Monday, 14 December 2015

Losing Sugar Puffs and remembering Attins on Queens Road

Yesterday I went looking for a packet of Sugar Puffs.

Now this was not out of a sense of nostalgia, but because Tina who is Italian fancied some.

It was seven on a Sunday and with no wish to trudge up to the Co-op and knowing that Morrisons  would still be closed I settled on the corner shop.

Ours began as a newsagents which ran a successful lending library in the middle decades of the last century and then diversified in to everything you might want for breakfast but for forgot to buy.

I guess this side of the business developed as the traditional grocery shops on our road closed down.

That said the shop has traded as a newsagents since it first opened a century a bit ago.

Of course back in the 1950s when we were still on Lausanne Road it was all much simpler.

We got papers from the newsagents on Mona Road, wandered down on to Queens Road to the strip of shops that ran from Lausanne to Dennetts’s  road where there was the butcher's, and from memory two grocer's shops, although the first was limited and really came into its own  on a Sunday when it would sell the things that you needed but couldn't in theory buy because of Sunday trading laws.

So having been sent down for butter I was under strict instructions from the shop keeper not to tell anyone what I was carrying which for added measure had been double wrapped in brown paper.

All of which made me think we were a bit disloyal because for most of the week we fell back on Attins, which was a more up market grocery store.

It had one of those shiny plastic shop signs which was an off white colour with the their name picked out in black and all of the staff wore those old fashioned white coats and in the case of Mr Attins a white hat.

Added to which they had one of those big freezers and it will have been from here that I had my first frozen fish fingers and maybe even one of those TV dinners  which made their way into households at the beginning of the 1960s.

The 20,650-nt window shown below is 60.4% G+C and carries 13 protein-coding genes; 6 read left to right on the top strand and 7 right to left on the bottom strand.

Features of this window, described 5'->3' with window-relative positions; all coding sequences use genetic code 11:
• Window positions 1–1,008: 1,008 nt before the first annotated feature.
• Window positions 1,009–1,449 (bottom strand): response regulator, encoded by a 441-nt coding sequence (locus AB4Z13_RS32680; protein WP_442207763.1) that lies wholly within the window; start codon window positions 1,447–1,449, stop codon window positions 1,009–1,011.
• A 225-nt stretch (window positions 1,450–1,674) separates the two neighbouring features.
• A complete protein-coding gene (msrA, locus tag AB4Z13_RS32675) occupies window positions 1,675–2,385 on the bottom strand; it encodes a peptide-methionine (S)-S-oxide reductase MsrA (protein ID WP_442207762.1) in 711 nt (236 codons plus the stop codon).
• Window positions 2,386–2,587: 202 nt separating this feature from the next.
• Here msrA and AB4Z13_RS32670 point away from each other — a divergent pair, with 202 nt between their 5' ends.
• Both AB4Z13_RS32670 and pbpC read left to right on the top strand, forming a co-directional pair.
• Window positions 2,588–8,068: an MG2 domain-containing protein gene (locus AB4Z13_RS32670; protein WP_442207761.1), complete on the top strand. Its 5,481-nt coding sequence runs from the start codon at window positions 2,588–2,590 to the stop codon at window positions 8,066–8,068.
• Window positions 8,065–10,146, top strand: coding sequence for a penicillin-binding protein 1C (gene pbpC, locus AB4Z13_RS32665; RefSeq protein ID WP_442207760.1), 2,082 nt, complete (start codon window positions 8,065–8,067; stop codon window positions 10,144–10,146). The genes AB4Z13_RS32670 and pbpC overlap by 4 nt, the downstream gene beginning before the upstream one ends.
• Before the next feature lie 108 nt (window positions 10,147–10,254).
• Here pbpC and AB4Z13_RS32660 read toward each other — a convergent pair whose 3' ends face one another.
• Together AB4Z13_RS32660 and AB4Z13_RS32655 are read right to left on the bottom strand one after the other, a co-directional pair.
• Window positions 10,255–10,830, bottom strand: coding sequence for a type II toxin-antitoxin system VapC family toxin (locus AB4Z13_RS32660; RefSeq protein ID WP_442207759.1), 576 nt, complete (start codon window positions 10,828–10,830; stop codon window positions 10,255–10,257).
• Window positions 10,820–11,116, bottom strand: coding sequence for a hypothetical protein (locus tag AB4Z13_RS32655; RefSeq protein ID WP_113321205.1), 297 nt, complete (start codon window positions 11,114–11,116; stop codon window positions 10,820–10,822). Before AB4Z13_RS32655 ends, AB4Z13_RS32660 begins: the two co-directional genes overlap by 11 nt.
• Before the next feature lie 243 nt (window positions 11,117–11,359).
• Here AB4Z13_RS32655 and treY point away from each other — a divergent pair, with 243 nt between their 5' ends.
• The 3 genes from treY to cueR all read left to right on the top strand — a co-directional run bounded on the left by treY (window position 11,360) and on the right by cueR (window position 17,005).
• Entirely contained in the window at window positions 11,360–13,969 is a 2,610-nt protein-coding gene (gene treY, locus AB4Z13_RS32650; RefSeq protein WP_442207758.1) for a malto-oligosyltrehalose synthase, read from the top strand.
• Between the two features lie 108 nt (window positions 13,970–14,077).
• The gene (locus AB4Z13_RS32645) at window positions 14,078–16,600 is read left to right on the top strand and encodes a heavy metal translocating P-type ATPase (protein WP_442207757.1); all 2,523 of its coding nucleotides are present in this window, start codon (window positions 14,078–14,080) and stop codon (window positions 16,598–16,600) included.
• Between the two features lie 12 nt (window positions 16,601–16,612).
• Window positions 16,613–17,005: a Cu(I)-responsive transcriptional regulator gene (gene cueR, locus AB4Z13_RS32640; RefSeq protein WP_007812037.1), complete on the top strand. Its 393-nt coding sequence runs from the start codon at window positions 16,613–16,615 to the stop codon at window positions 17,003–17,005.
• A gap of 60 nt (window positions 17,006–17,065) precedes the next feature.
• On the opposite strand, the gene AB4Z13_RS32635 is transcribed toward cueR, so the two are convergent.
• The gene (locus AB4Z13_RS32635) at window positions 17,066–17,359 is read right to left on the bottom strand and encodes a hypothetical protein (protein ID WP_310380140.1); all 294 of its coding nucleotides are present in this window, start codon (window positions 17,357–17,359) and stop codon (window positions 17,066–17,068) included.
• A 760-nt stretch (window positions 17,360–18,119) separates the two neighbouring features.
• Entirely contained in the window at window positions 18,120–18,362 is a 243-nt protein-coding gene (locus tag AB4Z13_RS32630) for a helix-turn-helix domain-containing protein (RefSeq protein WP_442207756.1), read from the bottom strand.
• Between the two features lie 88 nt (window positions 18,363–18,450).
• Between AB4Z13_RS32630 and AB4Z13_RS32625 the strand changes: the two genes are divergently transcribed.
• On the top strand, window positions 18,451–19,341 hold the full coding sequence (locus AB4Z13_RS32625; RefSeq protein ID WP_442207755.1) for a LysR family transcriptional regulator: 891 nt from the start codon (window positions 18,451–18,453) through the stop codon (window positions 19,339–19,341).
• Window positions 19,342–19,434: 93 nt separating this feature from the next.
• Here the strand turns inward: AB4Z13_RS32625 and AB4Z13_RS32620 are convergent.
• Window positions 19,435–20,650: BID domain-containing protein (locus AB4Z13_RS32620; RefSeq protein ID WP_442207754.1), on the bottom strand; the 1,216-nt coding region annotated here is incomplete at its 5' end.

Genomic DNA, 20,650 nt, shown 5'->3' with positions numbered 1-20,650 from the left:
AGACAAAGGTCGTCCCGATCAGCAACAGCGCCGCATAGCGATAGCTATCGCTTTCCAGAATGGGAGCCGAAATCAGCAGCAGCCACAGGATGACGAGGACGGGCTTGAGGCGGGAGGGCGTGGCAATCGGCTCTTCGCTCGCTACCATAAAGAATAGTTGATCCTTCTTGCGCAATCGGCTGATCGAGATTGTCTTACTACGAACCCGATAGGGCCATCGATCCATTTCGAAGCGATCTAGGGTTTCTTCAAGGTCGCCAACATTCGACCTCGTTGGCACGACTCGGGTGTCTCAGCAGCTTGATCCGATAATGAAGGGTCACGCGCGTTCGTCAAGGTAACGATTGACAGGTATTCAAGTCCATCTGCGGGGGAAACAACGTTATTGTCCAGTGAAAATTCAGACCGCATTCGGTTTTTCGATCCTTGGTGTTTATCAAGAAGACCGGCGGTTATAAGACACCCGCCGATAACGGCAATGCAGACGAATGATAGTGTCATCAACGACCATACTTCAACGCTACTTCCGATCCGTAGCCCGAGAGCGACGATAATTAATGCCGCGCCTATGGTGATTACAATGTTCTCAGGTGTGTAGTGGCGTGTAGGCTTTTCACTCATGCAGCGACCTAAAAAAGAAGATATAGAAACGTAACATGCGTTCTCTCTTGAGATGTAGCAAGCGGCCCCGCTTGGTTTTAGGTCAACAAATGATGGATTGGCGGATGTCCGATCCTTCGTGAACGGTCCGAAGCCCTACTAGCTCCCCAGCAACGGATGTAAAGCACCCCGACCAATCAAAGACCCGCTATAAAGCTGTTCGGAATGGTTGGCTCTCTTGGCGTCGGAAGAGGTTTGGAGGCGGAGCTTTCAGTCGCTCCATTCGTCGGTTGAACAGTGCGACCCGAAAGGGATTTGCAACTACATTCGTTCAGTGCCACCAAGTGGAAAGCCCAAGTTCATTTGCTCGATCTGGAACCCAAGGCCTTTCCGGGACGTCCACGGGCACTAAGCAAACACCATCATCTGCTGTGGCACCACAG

Mother was always up for innovation but the TV dinner phase didn't last long.

If you got it wrong during the reheating bit it offered up warmish veg with roast potatoes which were still cold in the middle and gravy which burnt the mouth along with thin slices of beef which at best tasted bland and at worst were like eating  strips of leather.

But at least you could buy Sugar Puffs at Attins.

Sadly I was unsuccessful down the road,

I was told they were on order and the box the shop had sold an hour before but worse than that it was that the cereal of my youth has been rebranded as Honey Monster Puffs and while the box still shouts out the latest offers and prizes the absence of the little train on the front left me thinking that breakfast cereal was best left alone.

Not that Tina was over bothered by a name change or the loss of the little train.

They tasted she told me like they always had, which I suppose is one up on the Wagon Wheel which seems smaller but which I am told has remained the same size.

All of which just leaves me to reflect that nostalgia ain't what it used to be.

Pictures; Sugar Puffs carton, circa 1956 from the collection of Andrew Simpson and adverts for Pecks product date unknown, taken from Spreading the love for a vintage Australian brand from  Spreading the love for a vintage Australian brand, Taste of General Mills, March 2015,

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